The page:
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Thomas v. Fredricks

United States District Court, Sixth Circuit

June 18, 2013

U.B. THOMAS, III Plaintiff,
GREG FREDRICKS et al. Defendants.


JOHN G. HEYBURN, II, District Judge.

Plaintiff, U.B. Thomas, III, filed a pro se, in forma pauperis complaint and amended complaint pursuant to 42 U.S.C. § 1983. This case was originally stayed pending final action on the underlying state criminal case. The criminal case is now final, and this matter is before the Court for screening pursuant to 28 U.S.C. § 1915A and McGore v. Wrigglesworth, 114 F.3d 601 (6th Cir. 1997). For the reasons set forth below, the action will be dismissed.


Since his case was reopened, Plaintiff has filed a motion to submit additional information and to add as Defendants Shawn Abma and Jason Sanders.[1] A plaintiff may amend a pleading once as a matter of course within 21 days of service, and service has not occurred in this case. See Fed.R.Civ.P. 15(a)(1). Consequently, his motion (DN 31) is GRANTED.


In his original complaint, Plaintiff named as Defendants Louisville Fire Chief Greg Fredricks; Major Henry Ott, Arson Investigator; and Sergeants Todd Leonard and John Griffith, also arson investigators. He alleged that he had been given alcohol during an interrogation to obtain a confession. He asked for monetary and punitive damages and to have Defendants relieved of duty. Because he was a pretrial detainee, the Court stayed this action until the criminal action against him was final. Upon being notified that the criminal action was complete, the Court reopened this action.

In his notification to this Court that his criminal case was complete, Plaintiff attached a letter from his appellate defender dated March 12, 2013, stating that a Kentucky Supreme Court opinion had been entered modifying the opinion reversing the "arson second degree conviction (Rowan Street), but affirms the other convictions." A search of Westlaw reveals that on February 21, 2013, the Kentucky Supreme Court issued a modified decision in Thomas v. Commonwealth, No. 2011-SC-42-MR, 2012 WL 5289393 (Ky. Feb. 21, 2013). Plaintiff had appealed his convictions for first-degree arson, second-degree arson, third-degree arson, two counts of wanton endangerment and being a first-degree persistent felony offender. The Kentucky Supreme Court reversed his conviction and sentence for second-degree arson but affirmed his other convictions and sentences.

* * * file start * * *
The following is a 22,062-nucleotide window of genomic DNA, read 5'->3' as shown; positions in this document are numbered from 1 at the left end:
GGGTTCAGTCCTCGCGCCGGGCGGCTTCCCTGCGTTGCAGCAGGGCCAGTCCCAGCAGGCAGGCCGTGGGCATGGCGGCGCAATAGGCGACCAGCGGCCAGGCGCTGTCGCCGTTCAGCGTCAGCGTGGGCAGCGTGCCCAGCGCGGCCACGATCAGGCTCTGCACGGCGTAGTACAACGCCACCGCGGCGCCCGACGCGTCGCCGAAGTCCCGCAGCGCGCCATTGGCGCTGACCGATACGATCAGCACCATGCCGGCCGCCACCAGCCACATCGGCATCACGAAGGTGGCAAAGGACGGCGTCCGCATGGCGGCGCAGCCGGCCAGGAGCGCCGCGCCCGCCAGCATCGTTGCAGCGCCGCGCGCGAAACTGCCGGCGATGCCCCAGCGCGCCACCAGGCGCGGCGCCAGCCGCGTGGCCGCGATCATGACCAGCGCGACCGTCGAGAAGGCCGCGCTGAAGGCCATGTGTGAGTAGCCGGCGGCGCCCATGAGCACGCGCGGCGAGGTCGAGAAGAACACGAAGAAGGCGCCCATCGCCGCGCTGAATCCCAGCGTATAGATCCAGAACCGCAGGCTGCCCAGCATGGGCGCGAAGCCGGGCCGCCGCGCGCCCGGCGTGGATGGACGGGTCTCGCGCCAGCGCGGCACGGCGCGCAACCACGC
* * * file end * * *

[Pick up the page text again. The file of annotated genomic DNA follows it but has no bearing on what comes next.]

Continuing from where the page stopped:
When a prisoner initiates a civil action seeking redress from a governmental entity, officer, or employee, the trial court must review the complaint and dismiss the action, if the court determines that it is frivolous or malicious, fails to state a claim upon which relief may be granted, or seeks monetary relief from a defendant who is immune from such relief. See 28 U.S.C. §§ 1915A(b)(1) and (2). A claim is legally frivolous when it lacks an arguable basis either in law or in fact. Neitzke v. Williams, 490 U.S. 319, 325 (1989). The court may, therefore, dismiss a claim as frivolous where it is based on an indisputably meritless legal theory or where the factual contentions are clearly baseless. Id. at 327. When determining whether a plaintiff has stated a claim upon which relief can be granted, the court must construe the complaint in a light most favorable to Plaintiff and accept all of the factual allegations as true. Prater v. City of Burnside, Ky., 289 F.3d 417, 424 (6th Cir. 2002). While a reviewing court must liberally construe pro se pleadings, Boag v. MacDougall, 454 U.S. 364, 365 (1982) (per curiam), to avoid dismissal, a complaint must include "enough facts to state a claim to relief that is plausible on its face." Bell Atlantic Corp. v. Twombly, 550 U.S. 544, 570 (2007).

Here, Plaintiff's claims are barred by Heck v. Humphrey, 512 U.S. 477 (1994). Under the Heck doctrine, a state prisoner may not file a § 1983 suit for damages or equitable relief challenging his conviction or sentence if a ruling on his claim would render the conviction or sentence invalid, until and unless the conviction or sentence has been reversed on direct appeal, expunged by Executive Order, declared invalid by a state tribunal, or has been called into question by a federal court's issuance of a writ of habeas corpus under 28 U.S.C. § 2254. Heck, 512 U.S. at 486-87; Wilkinson v. Dotson, 544 U.S. 74, 81-82 (2005) ("[A] state prisoner's § 1983 action is barred (absent prior invalidation) - no matter the relief sought (damages or equitable relief), no matter the target of the prisoner's suit (state conduct leading to conviction or internal prison proceedings) - if success in that action would necessarily demonstrate the invalidity of confinement or its duration."). Although the Kentucky Supreme Court reversed one of Plaintiff's convictions on appeal, the remaining five convictions were affirmed. Nothing in Plaintiff's complaint or documents submitted in support thereof indicate that his allegation of being plied with alcohol during his interrogation as to the second-degree arson conviction (which was reversed by the Kentucky Supreme Court) is separate or severable from the other convictions which have been affirmed. As such, his action is barred by Heck.


For the foregoing reasons, the Court will by separate Order dismiss ...

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